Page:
For most of her life, Rosa Luxemburg acted within the SPD, German Social-Democratic Party. Only in 1917, when the party split, she sided with the Independent SPD and later co-founded the Communist Party. While she was active within the SPD, she believed that the revolting masses would be able to push the party leadership into a more radical direction, or create a new, revolutionary leadership. In my opinion, Rosa Luxemburg should have splitted from SPD as soon as she understood what was revisionism and how dangerous was the inner party degeneration. Instead, she criticised them in writing only and formed a loose network of supporters. I think she should have started building a revolutionary organisation around 1905 already, first within the SPD. That would have meant that when a split occured it would have on more clear political lines and on a more solid foundation. A core of educated Marxists with experience in the class struggle could have been built, and be ready when the German revolution broke out. This is more or less what Lenin did in Russia, and what secured the victory of Socialist revolution in Russia. There was the Bolshevik party in Russia, while the German Communist party appeared way too late and was way too small to lead the German workers to victory.

Rosa Luksemburg speaking in Stuttgart, 1907 r.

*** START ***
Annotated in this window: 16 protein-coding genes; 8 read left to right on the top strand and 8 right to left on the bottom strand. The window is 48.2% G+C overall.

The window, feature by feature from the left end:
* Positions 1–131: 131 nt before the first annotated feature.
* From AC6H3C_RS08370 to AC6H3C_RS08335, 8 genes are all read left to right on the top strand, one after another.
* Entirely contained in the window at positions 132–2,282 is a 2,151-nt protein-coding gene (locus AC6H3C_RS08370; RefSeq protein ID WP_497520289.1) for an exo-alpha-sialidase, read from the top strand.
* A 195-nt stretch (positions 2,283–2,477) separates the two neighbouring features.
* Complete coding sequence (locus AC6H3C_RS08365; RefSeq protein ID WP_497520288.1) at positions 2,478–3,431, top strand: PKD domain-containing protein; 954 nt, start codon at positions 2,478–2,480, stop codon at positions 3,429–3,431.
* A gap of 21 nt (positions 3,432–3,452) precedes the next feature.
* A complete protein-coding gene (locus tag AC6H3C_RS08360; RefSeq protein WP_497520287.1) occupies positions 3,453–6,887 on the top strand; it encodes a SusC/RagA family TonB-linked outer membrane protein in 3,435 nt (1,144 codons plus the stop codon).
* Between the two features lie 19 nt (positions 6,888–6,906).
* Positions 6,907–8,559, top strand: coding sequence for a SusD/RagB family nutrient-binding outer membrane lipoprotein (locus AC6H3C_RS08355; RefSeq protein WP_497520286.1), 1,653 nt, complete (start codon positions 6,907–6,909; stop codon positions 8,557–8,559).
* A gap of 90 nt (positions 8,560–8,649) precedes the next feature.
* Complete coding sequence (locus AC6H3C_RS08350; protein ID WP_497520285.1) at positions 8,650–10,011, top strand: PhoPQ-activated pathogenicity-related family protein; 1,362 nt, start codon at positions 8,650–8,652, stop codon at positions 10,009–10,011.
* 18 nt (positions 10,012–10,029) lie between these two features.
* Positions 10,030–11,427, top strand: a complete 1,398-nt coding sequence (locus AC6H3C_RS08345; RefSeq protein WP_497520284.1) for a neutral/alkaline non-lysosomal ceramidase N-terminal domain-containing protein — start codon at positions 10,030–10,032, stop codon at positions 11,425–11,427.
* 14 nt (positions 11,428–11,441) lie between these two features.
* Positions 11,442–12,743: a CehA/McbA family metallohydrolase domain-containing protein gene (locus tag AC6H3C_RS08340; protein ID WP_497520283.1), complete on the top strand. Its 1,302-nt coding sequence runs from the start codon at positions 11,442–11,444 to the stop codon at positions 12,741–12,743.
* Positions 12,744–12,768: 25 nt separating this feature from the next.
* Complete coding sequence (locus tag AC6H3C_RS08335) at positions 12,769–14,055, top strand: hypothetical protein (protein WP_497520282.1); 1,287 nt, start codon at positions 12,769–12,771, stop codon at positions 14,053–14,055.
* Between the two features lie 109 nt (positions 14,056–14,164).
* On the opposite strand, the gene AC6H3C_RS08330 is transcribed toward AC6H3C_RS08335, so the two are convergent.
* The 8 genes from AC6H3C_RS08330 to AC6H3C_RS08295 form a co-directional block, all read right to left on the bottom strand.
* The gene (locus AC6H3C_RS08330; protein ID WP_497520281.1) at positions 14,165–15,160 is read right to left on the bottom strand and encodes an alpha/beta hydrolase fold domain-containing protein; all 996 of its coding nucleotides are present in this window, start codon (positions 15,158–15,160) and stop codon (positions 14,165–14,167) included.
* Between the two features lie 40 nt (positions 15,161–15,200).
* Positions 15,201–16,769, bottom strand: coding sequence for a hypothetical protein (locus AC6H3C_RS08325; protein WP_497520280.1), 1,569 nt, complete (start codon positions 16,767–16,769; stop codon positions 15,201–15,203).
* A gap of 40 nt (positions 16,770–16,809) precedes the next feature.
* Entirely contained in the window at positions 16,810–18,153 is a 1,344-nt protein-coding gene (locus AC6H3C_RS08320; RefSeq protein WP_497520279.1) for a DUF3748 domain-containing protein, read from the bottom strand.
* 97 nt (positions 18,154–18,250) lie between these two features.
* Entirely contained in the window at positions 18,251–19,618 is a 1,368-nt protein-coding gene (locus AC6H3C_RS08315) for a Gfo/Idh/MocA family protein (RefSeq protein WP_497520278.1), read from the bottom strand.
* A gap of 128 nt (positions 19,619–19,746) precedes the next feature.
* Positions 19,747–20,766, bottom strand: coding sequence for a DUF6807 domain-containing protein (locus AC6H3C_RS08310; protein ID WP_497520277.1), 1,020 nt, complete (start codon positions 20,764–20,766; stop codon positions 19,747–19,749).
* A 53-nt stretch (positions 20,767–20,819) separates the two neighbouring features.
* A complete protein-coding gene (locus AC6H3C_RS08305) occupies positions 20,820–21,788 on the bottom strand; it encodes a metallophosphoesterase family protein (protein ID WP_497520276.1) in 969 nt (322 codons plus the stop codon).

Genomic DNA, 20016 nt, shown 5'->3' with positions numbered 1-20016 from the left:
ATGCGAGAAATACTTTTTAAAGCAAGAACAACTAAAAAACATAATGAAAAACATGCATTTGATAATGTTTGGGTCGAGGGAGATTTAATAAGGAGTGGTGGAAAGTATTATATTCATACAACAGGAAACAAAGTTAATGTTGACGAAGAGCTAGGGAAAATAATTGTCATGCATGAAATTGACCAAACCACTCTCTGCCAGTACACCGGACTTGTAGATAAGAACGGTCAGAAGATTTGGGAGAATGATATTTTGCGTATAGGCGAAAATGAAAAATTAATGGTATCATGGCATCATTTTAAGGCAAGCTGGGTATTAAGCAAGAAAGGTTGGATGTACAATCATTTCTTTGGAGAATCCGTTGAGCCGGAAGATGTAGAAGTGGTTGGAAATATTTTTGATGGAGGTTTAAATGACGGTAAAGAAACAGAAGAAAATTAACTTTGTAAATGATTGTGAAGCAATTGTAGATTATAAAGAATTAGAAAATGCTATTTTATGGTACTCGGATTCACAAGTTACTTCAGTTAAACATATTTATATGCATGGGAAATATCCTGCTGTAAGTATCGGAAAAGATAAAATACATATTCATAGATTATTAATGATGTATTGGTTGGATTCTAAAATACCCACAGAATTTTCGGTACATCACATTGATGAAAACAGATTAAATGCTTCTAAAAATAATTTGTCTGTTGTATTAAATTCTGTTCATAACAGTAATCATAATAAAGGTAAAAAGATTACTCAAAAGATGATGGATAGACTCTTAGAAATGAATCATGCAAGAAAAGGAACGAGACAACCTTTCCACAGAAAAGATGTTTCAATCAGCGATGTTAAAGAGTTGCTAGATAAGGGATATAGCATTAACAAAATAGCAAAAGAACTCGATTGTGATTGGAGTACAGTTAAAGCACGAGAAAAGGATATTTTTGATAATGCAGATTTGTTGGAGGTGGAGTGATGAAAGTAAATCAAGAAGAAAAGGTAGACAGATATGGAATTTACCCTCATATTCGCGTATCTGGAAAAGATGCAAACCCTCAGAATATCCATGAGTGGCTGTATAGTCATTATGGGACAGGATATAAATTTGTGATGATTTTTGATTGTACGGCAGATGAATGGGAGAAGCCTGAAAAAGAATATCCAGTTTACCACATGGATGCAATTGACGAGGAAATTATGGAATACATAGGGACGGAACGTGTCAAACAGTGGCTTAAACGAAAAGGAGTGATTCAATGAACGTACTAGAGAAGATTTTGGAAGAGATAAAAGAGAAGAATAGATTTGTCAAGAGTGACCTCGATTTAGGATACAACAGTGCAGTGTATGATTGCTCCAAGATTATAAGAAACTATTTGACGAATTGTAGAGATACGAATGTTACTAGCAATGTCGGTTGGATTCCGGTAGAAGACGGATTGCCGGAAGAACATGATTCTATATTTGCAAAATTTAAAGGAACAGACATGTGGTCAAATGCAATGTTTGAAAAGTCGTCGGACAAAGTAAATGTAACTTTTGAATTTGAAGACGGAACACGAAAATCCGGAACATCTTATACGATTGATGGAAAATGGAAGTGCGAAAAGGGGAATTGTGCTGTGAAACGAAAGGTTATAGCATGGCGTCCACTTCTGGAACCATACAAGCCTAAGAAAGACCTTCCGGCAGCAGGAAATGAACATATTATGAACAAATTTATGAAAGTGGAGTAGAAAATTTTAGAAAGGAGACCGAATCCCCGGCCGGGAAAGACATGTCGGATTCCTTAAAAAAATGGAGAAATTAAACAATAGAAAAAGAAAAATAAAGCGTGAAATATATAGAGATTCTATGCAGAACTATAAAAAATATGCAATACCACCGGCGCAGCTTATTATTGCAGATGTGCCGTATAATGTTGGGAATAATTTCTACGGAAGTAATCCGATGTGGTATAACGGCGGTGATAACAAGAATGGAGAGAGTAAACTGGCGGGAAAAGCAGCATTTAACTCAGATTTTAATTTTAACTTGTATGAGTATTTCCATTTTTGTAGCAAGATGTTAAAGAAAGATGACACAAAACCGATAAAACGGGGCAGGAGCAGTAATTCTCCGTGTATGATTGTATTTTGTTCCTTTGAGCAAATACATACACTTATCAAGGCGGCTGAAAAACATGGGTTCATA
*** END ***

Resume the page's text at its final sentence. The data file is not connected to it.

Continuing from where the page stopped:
The Spartacists, which were the forerunner of the German Communist Party tried to secure the German revolution suceeding as a socialist revolution. But they had no more than a few thousand members and in a loose network. Some historians estimate that there were no more than 50 Spartacists in Berlin in November 2018 – definitely too few to decide on the course of the events.

Even though the Spartacist Union grouped the most revolutionary forces in Germany, the German revolutionary left was mainly young and unexperienced, hoping to learn by experience with time. It turned out that they were given no time. The key leaders of the party, like Rosa Luxemburg, were murdered no later than two weeks after the party came into being. The party had the head chopped off…

Many left-wingers praise Rosa Luxemburg as a model of democratic socialist, a critic of Lenin, who denounced undemocratic practices of the Bolshevik government and advocated a grassroots working-class democratic society. To what extent did the two revolutionaries actually differ?

The grand Lenin-Rosa difference is a myth.

All Marxists had disagreements and arguments. If people agree on every point, something is definitely wrong and suggests lack of independent reasoning – so yes, they had disagreements. But you can present Lenin and Rosa as antagonists only if you take some quotations out of their context.